How many teenagers today are likely to have ever owned or used a DayRunner? Mimicking these interfaces is not about creating a more usable interface, or about giving the consumer what they know — it is about creating eye candy, while the usability and productivity of the app suffers. Eye candy can aid a design and the usability — as it did with the first computer applications — more often though is forces the app to look and behave in a manner that is not very helpful to the user.

Ask any person who has used Soulver for Mac or iOS if they think Soulver was difficult to figure out — it is leaps and bounds better than any other calculator app, yet it doesn’t look like any other calculator app. It took me all of two minutes to figure out how to work the app and to realize just how much better it is. What Soulver did was not try to replicate the beloved HP 12c, instead they rethought what a calculator app was to be — and how it should be designed if it is only made for use on a computer, from day one.

It is what calculators would have been if they were invented at the same time computers were, instead of what we have with most calculator apps.

Little Bits of Paper

Brent Simmons calls it Torn Paper Derangement Syndrome (TPDS) and I most certainly have it:

If this rumored new UI for iCal is real and not just a mockup by a misanthropic Photoshop sadist, then I’m going to be distracted forever by the bits of torn paper under the toolbar.

When I used paper notepads in school I would take an Exacto knife to remove those bits of paper weekly — can’t stand it. It is a sign of a flawed product — one that is designed to tear with ease and perfection at the top, but that never lives up to its expectation, much like checks (remember tearing those out). Why remind everyone of the imperfect days of yore by bring that bit of imperfection across. That is akin to Microsoft deciding that Excel should stop calculating pi after 3.14 — stupid and pointless given the tools at hand today.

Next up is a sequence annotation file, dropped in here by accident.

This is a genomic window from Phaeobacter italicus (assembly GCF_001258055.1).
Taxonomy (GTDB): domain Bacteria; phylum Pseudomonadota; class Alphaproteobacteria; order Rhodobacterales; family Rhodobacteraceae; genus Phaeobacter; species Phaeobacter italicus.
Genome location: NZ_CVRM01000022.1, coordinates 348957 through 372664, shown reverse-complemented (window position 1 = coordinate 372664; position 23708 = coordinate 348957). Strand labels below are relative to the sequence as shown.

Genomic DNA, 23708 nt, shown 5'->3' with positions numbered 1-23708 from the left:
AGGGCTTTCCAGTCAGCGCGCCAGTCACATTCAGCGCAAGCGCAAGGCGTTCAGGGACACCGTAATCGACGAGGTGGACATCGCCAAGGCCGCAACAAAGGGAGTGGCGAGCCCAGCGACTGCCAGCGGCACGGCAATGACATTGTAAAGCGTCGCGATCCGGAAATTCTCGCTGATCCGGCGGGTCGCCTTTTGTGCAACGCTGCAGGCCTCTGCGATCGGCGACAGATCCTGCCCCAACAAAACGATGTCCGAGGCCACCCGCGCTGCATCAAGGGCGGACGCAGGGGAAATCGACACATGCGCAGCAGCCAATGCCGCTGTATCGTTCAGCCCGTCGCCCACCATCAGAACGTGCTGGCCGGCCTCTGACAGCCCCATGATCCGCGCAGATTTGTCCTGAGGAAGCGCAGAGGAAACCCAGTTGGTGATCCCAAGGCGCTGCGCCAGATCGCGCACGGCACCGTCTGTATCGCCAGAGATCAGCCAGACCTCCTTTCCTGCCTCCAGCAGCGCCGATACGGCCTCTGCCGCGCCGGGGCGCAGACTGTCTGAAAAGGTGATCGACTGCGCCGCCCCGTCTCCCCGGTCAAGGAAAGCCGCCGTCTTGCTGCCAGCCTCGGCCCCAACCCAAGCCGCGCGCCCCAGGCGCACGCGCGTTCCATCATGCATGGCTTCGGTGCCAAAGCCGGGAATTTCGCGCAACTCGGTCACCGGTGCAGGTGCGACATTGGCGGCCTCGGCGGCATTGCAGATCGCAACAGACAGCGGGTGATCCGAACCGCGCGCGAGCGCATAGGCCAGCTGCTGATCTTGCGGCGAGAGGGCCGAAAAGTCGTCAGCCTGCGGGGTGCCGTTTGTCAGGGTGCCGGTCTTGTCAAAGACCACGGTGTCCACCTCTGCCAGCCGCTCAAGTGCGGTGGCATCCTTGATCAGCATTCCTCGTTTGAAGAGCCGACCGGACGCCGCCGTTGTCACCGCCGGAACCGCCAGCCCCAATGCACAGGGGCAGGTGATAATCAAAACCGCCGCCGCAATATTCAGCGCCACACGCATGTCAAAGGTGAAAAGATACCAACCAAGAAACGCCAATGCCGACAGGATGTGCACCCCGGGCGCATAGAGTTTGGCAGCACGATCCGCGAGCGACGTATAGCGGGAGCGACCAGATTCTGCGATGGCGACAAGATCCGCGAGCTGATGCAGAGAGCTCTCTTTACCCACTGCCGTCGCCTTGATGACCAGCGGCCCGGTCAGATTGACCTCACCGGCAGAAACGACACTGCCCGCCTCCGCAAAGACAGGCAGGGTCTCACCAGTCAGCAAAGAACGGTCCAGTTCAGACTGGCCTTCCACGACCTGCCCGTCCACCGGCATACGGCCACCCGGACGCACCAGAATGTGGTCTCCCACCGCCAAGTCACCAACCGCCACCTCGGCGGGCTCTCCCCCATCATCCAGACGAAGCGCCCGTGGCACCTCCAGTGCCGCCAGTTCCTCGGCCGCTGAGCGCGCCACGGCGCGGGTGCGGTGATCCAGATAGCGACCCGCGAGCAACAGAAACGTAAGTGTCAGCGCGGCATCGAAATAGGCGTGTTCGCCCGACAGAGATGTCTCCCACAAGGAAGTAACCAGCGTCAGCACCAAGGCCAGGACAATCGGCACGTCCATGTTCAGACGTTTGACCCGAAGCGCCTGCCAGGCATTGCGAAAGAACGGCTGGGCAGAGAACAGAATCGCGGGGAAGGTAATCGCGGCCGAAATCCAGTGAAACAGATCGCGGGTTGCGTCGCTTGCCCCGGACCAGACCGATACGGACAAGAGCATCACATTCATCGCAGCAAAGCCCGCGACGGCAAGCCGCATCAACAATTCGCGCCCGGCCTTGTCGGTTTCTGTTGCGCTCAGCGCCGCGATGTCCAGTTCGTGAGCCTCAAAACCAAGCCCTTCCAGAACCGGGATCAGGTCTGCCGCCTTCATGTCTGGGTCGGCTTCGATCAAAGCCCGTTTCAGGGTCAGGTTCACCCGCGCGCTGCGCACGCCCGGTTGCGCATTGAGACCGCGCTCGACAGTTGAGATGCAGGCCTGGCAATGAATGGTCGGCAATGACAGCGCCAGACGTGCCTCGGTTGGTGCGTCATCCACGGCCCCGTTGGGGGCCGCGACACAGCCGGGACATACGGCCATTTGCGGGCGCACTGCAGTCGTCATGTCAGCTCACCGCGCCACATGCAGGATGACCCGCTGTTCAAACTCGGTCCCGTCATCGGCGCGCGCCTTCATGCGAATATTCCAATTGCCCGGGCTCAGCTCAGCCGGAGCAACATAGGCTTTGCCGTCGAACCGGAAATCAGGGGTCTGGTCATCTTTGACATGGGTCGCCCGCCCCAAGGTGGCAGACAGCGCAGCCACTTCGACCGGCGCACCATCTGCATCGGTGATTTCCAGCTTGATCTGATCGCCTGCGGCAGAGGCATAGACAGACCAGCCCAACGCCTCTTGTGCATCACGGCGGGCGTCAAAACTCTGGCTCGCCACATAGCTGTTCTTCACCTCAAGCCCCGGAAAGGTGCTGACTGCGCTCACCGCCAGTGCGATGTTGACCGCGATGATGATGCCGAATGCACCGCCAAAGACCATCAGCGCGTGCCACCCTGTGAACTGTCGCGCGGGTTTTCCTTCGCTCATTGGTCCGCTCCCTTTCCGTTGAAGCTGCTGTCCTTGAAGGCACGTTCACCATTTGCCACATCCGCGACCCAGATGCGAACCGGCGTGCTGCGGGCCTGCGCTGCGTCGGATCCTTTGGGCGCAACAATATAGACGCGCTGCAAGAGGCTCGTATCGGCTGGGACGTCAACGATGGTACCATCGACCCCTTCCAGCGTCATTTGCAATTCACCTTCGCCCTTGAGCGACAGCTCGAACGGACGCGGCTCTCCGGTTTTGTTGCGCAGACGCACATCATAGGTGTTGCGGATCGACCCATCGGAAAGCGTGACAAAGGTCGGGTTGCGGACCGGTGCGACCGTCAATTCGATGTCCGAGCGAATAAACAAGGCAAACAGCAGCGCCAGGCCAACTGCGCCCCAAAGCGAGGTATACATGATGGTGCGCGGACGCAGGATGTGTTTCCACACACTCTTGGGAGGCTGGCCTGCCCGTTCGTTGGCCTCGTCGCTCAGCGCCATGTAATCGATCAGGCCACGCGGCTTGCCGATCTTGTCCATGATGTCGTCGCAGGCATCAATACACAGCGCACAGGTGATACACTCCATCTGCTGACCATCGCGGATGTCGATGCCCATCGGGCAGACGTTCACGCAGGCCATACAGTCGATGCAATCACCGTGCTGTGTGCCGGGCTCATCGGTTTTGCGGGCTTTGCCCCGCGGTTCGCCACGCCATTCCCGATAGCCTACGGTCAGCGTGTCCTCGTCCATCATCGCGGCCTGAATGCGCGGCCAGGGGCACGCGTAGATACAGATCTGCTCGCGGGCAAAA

Nobody misses those bits of paper. Nobody wants iCal to look like their Franklin Covey — people want it to work like that, but not look like that. That is: people love the feel of pen and paper and scratching stuff off, but that feeling is not best replicated through showing static, arbitrary, bits of torn paper. People love how organized they became with these old school paper tools, yet instead of taking that organization to the next level with computing we just get the same thing we had in paper form (less the paper cuts and waste).